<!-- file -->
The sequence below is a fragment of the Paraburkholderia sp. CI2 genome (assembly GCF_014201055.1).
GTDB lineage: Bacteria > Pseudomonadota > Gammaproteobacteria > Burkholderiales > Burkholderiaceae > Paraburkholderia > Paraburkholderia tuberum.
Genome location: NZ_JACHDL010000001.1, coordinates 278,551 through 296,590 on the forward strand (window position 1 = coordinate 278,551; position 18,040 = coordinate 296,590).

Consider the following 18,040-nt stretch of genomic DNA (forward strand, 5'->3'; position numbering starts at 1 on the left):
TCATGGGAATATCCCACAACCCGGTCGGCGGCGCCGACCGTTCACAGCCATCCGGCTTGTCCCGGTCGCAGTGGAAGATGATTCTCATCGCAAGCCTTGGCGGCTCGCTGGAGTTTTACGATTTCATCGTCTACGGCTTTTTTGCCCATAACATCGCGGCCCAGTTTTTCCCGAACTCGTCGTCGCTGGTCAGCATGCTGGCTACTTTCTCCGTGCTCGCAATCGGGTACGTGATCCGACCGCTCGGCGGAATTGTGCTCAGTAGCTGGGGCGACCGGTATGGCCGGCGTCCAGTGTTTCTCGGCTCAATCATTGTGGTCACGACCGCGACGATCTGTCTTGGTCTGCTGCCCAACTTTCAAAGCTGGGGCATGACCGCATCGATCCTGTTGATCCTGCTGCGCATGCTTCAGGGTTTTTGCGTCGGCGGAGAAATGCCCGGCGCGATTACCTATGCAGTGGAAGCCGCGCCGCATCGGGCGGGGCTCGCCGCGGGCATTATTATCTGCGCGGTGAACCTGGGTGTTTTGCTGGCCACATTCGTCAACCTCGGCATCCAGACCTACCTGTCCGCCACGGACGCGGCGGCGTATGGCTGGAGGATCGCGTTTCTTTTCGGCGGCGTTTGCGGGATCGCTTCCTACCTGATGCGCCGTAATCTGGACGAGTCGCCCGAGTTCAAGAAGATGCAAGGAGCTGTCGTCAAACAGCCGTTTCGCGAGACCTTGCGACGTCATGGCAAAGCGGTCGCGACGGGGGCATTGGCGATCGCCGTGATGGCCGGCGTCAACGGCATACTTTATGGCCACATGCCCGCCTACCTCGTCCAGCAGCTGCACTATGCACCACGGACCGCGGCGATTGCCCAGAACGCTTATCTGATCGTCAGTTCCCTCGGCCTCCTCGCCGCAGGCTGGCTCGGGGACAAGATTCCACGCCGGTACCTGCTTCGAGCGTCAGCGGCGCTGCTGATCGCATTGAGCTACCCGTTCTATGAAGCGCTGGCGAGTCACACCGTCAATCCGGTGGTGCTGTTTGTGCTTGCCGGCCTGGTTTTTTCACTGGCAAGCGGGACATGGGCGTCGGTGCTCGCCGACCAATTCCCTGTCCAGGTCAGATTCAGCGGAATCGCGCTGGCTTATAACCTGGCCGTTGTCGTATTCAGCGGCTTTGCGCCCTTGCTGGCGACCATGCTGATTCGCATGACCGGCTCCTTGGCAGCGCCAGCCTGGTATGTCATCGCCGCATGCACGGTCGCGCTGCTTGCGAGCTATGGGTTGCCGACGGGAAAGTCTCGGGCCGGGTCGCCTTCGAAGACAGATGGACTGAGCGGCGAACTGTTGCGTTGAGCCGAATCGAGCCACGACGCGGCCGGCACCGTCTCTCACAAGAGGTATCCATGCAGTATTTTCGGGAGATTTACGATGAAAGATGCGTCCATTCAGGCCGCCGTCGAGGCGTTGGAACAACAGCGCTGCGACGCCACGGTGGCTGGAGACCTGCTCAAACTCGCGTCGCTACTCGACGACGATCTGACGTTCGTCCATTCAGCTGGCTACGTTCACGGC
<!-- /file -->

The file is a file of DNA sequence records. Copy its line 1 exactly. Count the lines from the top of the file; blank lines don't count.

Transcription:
The sequence below is a fragment of the Paraburkholderia sp. CI2 genome (assembly GCF_014201055.1).